Latest news

  • Advancing reproductive health: Inaugural Salamonsen Lecture and CRH Reproductive Health Symposium

    Hudson Institute’s inaugural ‘Salamonsen Lecture’, held in honour of Professor Lois Salamonsen, and CRH Reproductive Health Symposium will be held on October 30. The lecture will be delivered by Professor Yoel Sadovsky, Executive Director of the Magee-Women’s Research Institute, USA. An extraordinary mind in the field of placental biology, Prof Sadovsky is a distinguished Professor…  Read more

  • Inheritance – study shows new medications may affect future generations

    Could the environment we live in, our diet, the chemicals we use or the medications we take affect the health and development of future generations? New studies by Hudson Institute of Medical Research have revealed how treatment with a new class of anti-cancer drugs could affect health and development in offspring- before an embryo is…  Read more

  • Written in DNA – study reveals potential biological basis for transgender

    A new study has uncovered a link between being transgender and changes in genes that process the sex hormones estrogen and androgen, revealing a possible biological basis for gender dysphoria. Scientists at Hudson Institute of Medical Research, Melbourne analysed DNA from 380 transgender women (male-to-female transgender people) and found that certain ‘versions’ of 12 different…  Read more

  • Why is stomach health important?

    On October 2, 1982, pioneering Australian clinicians, Barry Marshall and Robin Warren first reported that the stomach bacterium, Helicobacter pylori causes gastritis and is a major risk factor in peptic ulcer disease and stomach cancer. Marshall and Warren were awarded the Nobel Prize in Physiology or Medicine in 2005 for their discovery, which has resulted…  Read more

  • Sleep hormone offers first treatment in 50 years for preeclampsia

    A naturally occurring ‘sleep hormone’ could help prevent early delivery in pregnant women with the life-threatening complication, preeclampsia, a new study has found. Hudson Institute of Medical Research and Monash University scientists showed that giving a treatment of the sleep hormone, melatonin to women with severe, early-onset preeclampsia could extend the length of their pregnancy…  Read more

  • Professor Jock Findlay awarded Honorary Degree

    Hudson Institute Distinguished Scientist and reproductive health research leader Professor Jock Findlay, AO, has been awarded an honorary doctorate from The University of Adelaide. Professor Findlay, a graduate of the University of Adelaide, was awarded the honorary degree of Doctor of the University (honoris causa) alongside eminent Australians at a graduation ceremony last week. The…  Read more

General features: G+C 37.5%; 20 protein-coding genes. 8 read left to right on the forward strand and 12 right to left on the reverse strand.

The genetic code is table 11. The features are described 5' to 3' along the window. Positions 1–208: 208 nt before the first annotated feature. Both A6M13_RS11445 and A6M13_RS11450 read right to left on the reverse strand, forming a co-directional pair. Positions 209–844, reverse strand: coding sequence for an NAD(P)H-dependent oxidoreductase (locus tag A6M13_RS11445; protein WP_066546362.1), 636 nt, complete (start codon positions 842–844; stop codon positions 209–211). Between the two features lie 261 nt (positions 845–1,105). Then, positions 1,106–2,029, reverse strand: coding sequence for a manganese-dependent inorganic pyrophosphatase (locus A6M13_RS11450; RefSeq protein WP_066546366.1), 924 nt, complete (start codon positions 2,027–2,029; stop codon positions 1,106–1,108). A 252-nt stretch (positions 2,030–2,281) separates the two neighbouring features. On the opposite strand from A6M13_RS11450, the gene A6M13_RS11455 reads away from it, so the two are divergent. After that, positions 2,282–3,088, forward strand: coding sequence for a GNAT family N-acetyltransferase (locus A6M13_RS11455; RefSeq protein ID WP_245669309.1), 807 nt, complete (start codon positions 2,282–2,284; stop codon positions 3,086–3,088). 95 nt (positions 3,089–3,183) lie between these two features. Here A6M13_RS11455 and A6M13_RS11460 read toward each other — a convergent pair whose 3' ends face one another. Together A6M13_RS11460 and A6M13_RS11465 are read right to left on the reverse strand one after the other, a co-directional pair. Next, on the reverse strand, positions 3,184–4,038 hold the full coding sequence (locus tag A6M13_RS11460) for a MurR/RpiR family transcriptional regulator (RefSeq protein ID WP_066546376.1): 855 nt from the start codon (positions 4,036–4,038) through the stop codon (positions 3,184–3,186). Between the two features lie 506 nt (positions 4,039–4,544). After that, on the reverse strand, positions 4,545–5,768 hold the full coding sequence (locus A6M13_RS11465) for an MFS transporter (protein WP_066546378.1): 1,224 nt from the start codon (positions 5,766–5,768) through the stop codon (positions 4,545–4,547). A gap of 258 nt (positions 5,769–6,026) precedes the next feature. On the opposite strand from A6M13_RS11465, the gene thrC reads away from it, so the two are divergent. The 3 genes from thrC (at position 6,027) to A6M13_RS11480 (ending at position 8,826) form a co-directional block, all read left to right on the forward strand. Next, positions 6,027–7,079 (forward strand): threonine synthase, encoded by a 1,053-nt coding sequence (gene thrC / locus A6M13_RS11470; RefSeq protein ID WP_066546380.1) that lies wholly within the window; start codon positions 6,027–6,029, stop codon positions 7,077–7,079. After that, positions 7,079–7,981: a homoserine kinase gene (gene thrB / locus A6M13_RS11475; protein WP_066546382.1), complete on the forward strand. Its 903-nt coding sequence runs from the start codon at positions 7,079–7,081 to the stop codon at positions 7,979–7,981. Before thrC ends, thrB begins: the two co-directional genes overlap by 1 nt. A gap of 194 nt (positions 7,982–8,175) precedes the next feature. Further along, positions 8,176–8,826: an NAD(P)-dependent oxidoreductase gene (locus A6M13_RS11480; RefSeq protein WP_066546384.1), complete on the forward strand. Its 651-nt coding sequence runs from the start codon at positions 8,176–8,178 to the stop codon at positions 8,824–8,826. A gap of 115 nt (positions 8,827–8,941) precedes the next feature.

Professor Jock Findlay
  • Womb to wounds – menstrual fluid could repair damaged skin

    Scientists are demonstrating how the womb’s unique ability to rapidly rebuild itself could be harnessed to heal difficult-to-repair chronic wounds affecting 400,000 Australians. A new collaborative study, led by Dr Jemma Evans at Hudson Institute of Medical Research in Melbourne, has shown how plasma isolated from menstrual fluid contains specific proteins that appear to enhance…  Read more

  • Monash Tech School pilot at Hudson Institute

    Monash Tech School students visited Hudson Institute to learn about the technologies that enable life-saving medical research, and the many different careers in science as part of an eight week trial program. Each Wednesday, up to 20 Year 9 students have toured our Technology Platforms and heard from MHTP Strategic Initiatives Manager, Ms Vivien Vasic…  Read more

  • Brain tumour ‘atlas’ provides big data to fight childhood cancer

    A collection of data extracted from more than 1000 paediatric brain tumour samples will improve Hudson Institute scientists’ ability to tackle childhood brain cancer through targeted therapies. The new Pediatric Brain Tumour Atlas (PBTA), launched by the US-based Childhood Brain Tumor Tissue Consortium (CBTTC) on Monday, includes data collected from 30 unique childhood brain tumour…  Read more

  • Homebirth or hospital birth? New study weighs up the evidence

    Women with healthy, low-risk pregnancies who gave birth at home with a midwife had comparable rates of stillbirth and neonatal death to healthy low-risk women who gave birth in hospital, a new epidemiological study of births in Victoria from 2000-2015 has found. However, the rates of neonatal death were up to seven times higher during…  Read more